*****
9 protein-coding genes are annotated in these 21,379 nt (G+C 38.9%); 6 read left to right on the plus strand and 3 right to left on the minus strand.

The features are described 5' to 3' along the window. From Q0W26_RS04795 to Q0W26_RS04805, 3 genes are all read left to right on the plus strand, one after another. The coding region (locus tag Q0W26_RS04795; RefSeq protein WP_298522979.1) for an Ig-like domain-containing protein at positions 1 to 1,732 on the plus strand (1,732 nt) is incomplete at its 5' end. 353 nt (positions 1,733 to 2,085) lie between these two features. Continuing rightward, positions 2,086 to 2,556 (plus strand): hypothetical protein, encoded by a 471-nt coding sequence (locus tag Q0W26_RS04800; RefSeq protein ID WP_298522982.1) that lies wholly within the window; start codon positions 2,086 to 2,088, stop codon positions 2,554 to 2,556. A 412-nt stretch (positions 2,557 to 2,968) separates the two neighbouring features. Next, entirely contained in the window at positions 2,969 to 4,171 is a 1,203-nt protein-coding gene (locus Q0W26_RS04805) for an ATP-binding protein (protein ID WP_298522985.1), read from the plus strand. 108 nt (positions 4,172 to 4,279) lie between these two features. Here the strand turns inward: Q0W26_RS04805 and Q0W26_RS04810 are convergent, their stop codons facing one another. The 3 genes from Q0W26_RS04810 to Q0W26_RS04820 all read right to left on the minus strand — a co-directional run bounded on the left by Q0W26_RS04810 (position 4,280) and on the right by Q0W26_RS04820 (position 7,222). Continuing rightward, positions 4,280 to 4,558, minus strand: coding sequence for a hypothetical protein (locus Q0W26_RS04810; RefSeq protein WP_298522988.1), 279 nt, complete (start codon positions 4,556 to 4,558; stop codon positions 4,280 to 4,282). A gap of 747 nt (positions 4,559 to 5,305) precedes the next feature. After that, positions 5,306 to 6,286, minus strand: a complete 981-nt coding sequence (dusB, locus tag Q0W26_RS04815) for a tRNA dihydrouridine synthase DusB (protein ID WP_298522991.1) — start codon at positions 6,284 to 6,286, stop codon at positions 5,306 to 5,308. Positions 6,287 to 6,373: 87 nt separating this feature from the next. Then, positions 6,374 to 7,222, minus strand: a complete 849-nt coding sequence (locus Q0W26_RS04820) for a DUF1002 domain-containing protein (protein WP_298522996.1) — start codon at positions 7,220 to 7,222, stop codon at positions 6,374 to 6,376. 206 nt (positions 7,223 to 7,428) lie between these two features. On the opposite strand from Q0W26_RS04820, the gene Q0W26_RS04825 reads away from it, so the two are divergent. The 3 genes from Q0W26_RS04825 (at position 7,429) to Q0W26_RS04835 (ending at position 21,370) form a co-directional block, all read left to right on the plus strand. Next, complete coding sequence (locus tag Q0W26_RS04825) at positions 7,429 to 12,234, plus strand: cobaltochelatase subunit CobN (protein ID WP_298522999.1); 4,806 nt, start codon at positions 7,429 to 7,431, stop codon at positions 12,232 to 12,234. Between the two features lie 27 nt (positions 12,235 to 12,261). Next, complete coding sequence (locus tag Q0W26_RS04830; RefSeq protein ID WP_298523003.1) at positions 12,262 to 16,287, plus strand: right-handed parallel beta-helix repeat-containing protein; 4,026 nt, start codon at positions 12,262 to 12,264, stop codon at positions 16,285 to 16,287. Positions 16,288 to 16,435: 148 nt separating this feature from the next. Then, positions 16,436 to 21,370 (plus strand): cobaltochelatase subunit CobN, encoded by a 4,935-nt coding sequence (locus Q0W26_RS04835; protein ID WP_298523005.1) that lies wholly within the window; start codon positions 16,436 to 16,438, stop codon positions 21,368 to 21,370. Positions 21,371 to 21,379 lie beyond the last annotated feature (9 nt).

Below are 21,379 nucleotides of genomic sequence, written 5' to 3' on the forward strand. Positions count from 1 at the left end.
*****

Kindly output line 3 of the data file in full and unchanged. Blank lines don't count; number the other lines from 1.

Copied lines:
Below are 21,379 nucleotides of genomic sequence, written 5' to 3' on the forward strand. Positions count from 1 at the left end.